From there, you get more into the nitty gritty of it. You can do up to 800 words of a synopsis. This is something you can write yourself or ask the app to write based on the braindump and other information you’ve already given it. After that, you have your characters, again something you can give to Sudowrite or have it do for you, the outline and then the beats per chapter followed by the chapter itself. The more detailed and specific the beats, the more detailed and complete the chapter.

All of this can by done via the app with minimal input from you or it can be your creation with only certain parts created by the app.

In other words, it is up to you how much actual control you want. Since I’m a control freak, I want as much control as possible.

This is also because I’m lazy and I don’t want to spend weeks rewriting everything because the app didn’t use my style, etc. And, yes, AI apps like this can learn “style”.

Anyway, final thoughts here because it looks like they’re finishing up with my car. AI apps like ChatGPT and Sudowrite are only as good as the effort you put in to make them your “own”. Even then, it is going to take time, concentration and dedication to truly make anything it “writes” into your own work. The last step is very necessary, as is running it through a plagiarism checker so that you don’t wind up having Amazon or the other storefronts coming down on you.

And, on that note, if you are using AI, even for only basic assistance, keep on top of any changes in the Terms of Service for Amazon and the other storefronts.

Until later.


  1. For me, watching it all unfold is the fun part. I can see how someone who prefers the editing process to the writing process might find it very useful, but as someone who enjoys the writing itself AI seems to turn it all into the sloggy bits I hate. Which doesn’t mean it won’t be a useful tool for someone else, but I don’t see really availing myself of it.

  2. I’m the Ana of the past comment ;-), catching up in past blog posts.

    That sudowrite seems more interesting, probably because is oriented to writers, so it has (and will have) addings more oriented to a writer’s work. I can see it using in non-fiction work, just feeding all the information you are at the same time reading/processing and giving you a ready-made starting point you can edit.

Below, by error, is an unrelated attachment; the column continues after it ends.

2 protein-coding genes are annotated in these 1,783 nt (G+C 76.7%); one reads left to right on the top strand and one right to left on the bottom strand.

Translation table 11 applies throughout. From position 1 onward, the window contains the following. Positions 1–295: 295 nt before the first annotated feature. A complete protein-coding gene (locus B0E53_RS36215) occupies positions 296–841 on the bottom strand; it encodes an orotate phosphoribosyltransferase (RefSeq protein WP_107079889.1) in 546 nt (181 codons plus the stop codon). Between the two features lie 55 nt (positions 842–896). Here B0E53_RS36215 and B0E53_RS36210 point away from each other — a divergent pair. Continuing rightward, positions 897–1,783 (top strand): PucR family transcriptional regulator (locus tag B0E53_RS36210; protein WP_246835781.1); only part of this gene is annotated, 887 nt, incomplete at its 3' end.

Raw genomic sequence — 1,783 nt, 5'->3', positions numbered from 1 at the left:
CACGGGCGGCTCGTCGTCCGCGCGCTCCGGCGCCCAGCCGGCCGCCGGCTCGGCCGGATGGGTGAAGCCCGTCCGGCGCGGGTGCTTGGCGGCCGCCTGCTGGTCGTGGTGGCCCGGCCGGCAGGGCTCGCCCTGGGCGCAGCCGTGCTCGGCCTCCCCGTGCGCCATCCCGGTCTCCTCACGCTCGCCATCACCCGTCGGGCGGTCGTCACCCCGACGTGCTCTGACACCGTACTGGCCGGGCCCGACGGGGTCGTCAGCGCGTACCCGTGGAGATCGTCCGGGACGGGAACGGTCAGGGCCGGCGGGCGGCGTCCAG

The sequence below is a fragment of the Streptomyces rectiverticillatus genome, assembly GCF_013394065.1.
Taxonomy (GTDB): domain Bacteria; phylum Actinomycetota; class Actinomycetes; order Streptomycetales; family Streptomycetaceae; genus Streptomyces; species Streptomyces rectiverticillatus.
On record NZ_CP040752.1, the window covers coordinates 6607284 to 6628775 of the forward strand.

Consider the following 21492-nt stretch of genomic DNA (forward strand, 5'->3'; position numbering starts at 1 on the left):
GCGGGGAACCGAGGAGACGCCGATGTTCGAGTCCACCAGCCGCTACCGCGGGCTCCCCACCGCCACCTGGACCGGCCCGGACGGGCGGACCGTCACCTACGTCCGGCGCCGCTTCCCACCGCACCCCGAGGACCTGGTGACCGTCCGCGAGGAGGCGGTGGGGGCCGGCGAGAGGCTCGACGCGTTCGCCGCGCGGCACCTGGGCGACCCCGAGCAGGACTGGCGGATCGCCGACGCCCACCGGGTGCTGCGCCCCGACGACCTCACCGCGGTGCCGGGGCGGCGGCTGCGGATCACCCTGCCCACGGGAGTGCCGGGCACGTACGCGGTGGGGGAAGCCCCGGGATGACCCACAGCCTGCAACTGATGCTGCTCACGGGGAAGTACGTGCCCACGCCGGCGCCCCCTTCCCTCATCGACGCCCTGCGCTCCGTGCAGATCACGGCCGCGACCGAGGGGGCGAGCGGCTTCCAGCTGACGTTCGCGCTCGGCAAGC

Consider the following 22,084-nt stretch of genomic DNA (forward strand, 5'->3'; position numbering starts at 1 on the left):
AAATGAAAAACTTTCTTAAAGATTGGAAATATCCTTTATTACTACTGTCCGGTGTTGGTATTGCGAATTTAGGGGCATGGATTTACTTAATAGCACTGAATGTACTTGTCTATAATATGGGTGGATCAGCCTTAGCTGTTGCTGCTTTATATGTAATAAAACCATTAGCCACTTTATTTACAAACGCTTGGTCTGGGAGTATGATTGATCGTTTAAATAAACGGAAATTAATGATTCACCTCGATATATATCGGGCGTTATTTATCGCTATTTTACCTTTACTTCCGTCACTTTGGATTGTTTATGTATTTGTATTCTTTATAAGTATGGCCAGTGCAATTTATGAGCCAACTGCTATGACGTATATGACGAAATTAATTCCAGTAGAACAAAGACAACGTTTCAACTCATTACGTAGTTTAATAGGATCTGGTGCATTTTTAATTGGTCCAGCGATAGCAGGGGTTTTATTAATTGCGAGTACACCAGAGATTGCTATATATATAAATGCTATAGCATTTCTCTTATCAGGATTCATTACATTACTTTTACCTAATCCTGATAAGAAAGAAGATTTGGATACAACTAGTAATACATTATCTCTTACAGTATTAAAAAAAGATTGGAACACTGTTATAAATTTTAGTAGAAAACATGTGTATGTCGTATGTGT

In fiction, or something you care about giving your personal style to the text, the amount of work to take that initial point and shape it to your voice is as much work as writing all by yourself. I can see it for brainstorming, when you don’t know how to follow or adding more meat to your story, give it the general points and add all kind of crazy ideas one at a time, just to see what produces and if something sparks.

    But as you say, if you use a lot of the output of the AI, you have to be very careful to not kill your voice. I follow my favourite writers throughout all the genres they choose to write, I feel what I like is their voice, so I don’t mind really what they are writing, I’ll have my favourites, but usually if I like their style, I’ll read whatever they produce. Leaning too much on AI can kill your voice, and someone starting as a writer might not even develop that voice.

    And then there’s the grey unknown part of what can happen with what you use to train the AI and the output it produces, both parts are used in the tool for future improvements and for private or public use. I can’t even begin to wrap where to put the limits for fair use.